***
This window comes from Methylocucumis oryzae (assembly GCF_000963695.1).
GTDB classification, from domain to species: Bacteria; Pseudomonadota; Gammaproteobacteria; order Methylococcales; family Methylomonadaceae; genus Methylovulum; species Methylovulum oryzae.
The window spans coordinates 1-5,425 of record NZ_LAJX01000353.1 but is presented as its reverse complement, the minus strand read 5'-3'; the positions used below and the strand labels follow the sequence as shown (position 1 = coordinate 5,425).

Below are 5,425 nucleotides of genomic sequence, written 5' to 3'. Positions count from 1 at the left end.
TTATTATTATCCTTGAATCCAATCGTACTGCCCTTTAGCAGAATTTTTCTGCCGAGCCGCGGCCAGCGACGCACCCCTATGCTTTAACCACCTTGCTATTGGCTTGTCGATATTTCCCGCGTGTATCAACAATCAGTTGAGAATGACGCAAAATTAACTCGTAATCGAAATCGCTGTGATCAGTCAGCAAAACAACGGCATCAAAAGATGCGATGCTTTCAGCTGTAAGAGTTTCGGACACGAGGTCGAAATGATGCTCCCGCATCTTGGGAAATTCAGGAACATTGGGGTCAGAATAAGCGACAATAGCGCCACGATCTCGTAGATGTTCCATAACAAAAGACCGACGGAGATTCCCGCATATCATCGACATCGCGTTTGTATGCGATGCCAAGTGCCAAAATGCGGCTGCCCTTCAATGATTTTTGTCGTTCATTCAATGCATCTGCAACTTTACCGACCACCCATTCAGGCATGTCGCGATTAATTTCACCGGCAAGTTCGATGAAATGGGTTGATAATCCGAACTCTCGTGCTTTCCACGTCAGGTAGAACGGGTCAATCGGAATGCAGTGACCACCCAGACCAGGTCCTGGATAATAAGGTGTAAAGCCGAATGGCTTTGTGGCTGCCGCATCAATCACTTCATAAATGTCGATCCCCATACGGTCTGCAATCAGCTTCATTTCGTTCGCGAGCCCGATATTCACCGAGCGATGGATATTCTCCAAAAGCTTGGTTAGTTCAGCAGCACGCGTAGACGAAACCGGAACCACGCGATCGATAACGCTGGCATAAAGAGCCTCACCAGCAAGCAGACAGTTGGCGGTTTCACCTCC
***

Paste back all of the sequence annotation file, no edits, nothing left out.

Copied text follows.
This window comes from Methylocucumis oryzae (assembly GCF_000963695.1).
GTDB classification, from domain to species: Bacteria; Pseudomonadota; Gammaproteobacteria; order Methylococcales; family Methylomonadaceae; genus Methylovulum; species Methylovulum oryzae.
The window spans coordinates 1-5,425 of record NZ_LAJX01000353.1 but is presented as its reverse complement, the minus strand read 5'-3'; the positions used below and the strand labels follow the sequence as shown (position 1 = coordinate 5,425).

Below are 5,425 nucleotides of genomic sequence, written 5' to 3'. Positions count from 1 at the left end.
TTATTATTATCCTTGAATCCAATCGTACTGCCCTTTAGCAGAATTTTTCTGCCGAGCCGCGGCCAGCGACGCACCCCTATGCTTTAACCACCTTGCTATTGGCTTGTCGATATTTCCCGCGTGTATCAACAATCAGTTGAGAATGACGCAAAATTAACTCGTAATCGAAATCGCTGTGATCAGTCAGCAAAACAACGGCATCAAAAGATGCGATGCTTTCAGCTGTAAGAGTTTCGGACACGAGGTCGAAATGATGCTCCCGCATCTTGGGAAATTCAGGAACATTGGGGTCAGAATAAGCGACAATAGCGCCACGATCTCGTAGATGTTCCATAACAAAAGACCGACGGAGATTCCCGCATATCATCGACATCGCGTTTGTATGCGATGCCAAGTGCCAAAATGCGGCTGCCCTTCAATGATTTTTGTCGTTCATTCAATGCATCTGCAACTTTACCGACCACCCATTCAGGCATGTCGCGATTAATTTCACCGGCAAGTTCGATGAAATGGGTTGATAATCCGAACTCTCGTGCTTTCCACGTCAGGTAGAACGGGTCAATCGGAATGCAGTGACCACCCAGACCAGGTCCTGGATAATAAGGTGTAAAGCCGAATGGCTTTGTGGCTGCCGCATCAATCACTTCATAAATGTCGATCCCCATACGGTCTGCAATCAGCTTCATTTCGTTCGCGAGCCCGATATTCACCGAGCGATGGATATTCTCCAAAAGCTTGGTTAGTTCAGCAGCACGCGTAGACGAAACCGGAACCACGCGATCGATAACGCTGGCATAAAGAGCCTCACCAGCAAGCAGACAGTTGGCGGTTTCACCTCC